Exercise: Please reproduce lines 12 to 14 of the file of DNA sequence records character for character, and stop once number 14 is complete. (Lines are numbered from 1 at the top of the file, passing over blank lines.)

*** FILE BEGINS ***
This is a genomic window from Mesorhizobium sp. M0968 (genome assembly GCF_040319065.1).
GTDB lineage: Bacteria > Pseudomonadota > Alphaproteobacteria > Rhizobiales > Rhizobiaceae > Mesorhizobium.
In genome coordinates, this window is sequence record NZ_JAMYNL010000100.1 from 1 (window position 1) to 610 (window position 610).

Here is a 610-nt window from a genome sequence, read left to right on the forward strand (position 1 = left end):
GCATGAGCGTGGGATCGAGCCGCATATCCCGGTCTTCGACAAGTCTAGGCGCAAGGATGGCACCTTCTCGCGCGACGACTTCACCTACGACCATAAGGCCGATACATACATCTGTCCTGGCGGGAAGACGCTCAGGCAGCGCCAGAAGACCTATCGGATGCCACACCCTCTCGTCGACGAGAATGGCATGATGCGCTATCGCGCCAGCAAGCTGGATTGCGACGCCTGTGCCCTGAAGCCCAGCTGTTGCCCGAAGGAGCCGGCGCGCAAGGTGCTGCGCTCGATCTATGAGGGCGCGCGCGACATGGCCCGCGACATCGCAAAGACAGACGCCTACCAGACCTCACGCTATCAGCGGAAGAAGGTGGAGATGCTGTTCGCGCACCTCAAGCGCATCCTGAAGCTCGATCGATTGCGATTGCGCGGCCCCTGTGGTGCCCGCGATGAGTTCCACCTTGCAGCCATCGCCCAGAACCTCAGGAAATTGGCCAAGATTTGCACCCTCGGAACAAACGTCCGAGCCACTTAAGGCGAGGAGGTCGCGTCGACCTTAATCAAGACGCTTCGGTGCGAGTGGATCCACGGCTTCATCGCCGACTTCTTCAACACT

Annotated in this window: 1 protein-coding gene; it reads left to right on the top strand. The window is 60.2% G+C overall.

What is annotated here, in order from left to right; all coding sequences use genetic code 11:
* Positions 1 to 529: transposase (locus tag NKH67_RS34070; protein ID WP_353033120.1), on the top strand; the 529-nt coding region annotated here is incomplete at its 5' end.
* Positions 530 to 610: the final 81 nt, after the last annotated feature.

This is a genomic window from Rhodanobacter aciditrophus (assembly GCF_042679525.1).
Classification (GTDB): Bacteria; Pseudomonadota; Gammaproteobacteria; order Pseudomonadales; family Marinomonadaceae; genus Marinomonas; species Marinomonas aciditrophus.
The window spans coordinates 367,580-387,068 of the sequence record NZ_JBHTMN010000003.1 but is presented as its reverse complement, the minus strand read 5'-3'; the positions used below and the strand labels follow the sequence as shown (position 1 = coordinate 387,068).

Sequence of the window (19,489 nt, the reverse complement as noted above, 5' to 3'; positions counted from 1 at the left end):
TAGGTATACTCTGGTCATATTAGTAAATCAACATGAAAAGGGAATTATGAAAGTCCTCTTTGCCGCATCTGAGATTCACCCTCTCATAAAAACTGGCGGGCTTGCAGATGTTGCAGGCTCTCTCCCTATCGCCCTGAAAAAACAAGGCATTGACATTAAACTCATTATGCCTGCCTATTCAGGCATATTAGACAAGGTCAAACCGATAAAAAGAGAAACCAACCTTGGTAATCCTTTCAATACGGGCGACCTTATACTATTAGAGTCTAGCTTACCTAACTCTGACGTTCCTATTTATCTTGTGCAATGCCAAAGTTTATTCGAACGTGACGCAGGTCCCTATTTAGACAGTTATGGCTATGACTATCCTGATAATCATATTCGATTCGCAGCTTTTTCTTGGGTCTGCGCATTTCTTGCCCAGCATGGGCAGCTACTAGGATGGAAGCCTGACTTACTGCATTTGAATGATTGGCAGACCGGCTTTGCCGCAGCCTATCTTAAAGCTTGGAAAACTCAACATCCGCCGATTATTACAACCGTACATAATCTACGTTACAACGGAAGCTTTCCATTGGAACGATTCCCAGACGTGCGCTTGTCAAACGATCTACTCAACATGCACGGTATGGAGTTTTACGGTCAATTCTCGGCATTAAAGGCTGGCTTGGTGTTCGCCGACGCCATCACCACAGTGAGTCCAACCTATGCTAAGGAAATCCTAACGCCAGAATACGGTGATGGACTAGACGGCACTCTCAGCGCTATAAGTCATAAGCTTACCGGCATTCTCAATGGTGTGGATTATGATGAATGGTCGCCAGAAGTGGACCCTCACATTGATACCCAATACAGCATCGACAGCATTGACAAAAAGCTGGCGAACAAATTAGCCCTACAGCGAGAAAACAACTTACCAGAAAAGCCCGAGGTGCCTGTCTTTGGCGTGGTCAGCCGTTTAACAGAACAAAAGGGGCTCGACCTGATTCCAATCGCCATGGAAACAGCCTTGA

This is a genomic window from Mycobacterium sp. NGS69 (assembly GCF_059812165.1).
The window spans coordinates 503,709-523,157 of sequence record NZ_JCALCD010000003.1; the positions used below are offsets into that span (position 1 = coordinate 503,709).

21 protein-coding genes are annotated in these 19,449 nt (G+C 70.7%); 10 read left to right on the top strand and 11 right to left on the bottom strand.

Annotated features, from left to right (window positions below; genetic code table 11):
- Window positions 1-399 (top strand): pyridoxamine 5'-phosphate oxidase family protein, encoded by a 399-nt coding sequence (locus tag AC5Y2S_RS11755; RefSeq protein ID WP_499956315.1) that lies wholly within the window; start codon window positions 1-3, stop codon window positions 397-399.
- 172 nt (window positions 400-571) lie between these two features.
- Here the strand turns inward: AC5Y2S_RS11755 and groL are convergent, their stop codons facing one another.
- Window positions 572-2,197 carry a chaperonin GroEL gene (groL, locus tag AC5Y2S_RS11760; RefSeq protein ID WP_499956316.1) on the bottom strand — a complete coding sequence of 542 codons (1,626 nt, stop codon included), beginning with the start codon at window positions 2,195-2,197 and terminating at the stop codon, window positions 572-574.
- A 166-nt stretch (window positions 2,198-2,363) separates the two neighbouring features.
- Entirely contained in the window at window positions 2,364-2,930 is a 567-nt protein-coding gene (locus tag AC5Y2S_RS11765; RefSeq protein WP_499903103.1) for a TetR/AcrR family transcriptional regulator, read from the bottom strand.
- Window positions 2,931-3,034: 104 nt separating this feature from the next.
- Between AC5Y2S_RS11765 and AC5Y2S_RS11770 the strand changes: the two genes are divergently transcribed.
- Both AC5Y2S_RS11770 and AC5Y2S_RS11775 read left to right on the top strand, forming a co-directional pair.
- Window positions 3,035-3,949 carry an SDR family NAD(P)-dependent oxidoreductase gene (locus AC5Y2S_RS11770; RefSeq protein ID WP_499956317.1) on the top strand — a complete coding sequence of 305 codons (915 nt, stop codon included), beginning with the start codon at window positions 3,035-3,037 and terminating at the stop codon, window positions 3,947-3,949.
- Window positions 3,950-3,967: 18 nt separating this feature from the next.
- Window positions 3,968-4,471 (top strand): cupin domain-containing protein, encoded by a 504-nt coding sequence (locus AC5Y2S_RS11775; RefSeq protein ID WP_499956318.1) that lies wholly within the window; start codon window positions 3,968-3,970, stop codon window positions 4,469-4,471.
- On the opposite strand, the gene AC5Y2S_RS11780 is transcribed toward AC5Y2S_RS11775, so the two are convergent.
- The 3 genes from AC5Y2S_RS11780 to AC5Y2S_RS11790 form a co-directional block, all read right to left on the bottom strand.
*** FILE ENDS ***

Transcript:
The window spans coordinates 367,580-387,068 of the sequence record NZ_JBHTMN010000003.1 but is presented as its reverse complement, the minus strand read 5'-3'; the positions used below and the strand labels follow the sequence as shown (position 1 = coordinate 387,068).

Sequence of the window (19,489 nt, the reverse complement as noted above, 5' to 3'; positions counted from 1 at the left end):
TAGGTATACTCTGGTCATATTAGTAAATCAACATGAAAAGGGAATTATGAAAGTCCTCTTTGCCGCATCTGAGATTCACCCTCTCATAAAAACTGGCGGGCTTGCAGATGTTGCAGGCTCTCTCCCTATCGCCCTGAAAAAACAAGGCATTGACATTAAACTCATTATGCCTGCCTATTCAGGCATATTAGACAAGGTCAAACCGATAAAAAGAGAAACCAACCTTGGTAATCCTTTCAATACGGGCGACCTTATACTATTAGAGTCTAGCTTACCTAACTCTGACGTTCCTATTTATCTTGTGCAATGCCAAAGTTTATTCGAACGTGACGCAGGTCCCTATTTAGACAGTTATGGCTATGACTATCCTGATAATCATATTCGATTCGCAGCTTTTTCTTGGGTCTGCGCATTTCTTGCCCAGCATGGGCAGCTACTAGGATGGAAGCCTGACTTACTGCATTTGAATGATTGGCAGACCGGCTTTGCCGCAGCCTATCTTAAAGCTTGGAAAACTCAACATCCGCCGATTATTACAACCGTACATAATCTACGTTACAACGGAAGCTTTCCATTGGAACGATTCCCAGACGTGCGCTTGTCAAACGATCTACTCAACATGCACGGTATGGAGTTTTACGGTCAATTCTCGGCATTAAAGGCTGGCTTGGTGTTCGCCGACGCCATCACCACAGTGAGTCCAACCTATGCTAAGGAAATCCTAACGCCAGAATACGGTGATGGACTAGACGGCACTCTCAGCGCTATAAGTCATAAGCTTACCGGCATTCTCAATGGTGTGGATTATGATGAATGGTCGCCAGAAGTGGACCCTCACATTGATACCCAATACAGCATCGACAGCATTGACAAAAAGCTGGCGAACAAATTAGCCCTACAGCGAGAAAACAACTTACCAGAAAAGCCCGAGGTGCCTGTCTTTGGCGTGGTCAGCCGTTTAACAGAACAAAAGGGGCTCGACCTGATTCCAATCGCCATGGAAACAGCCTTGA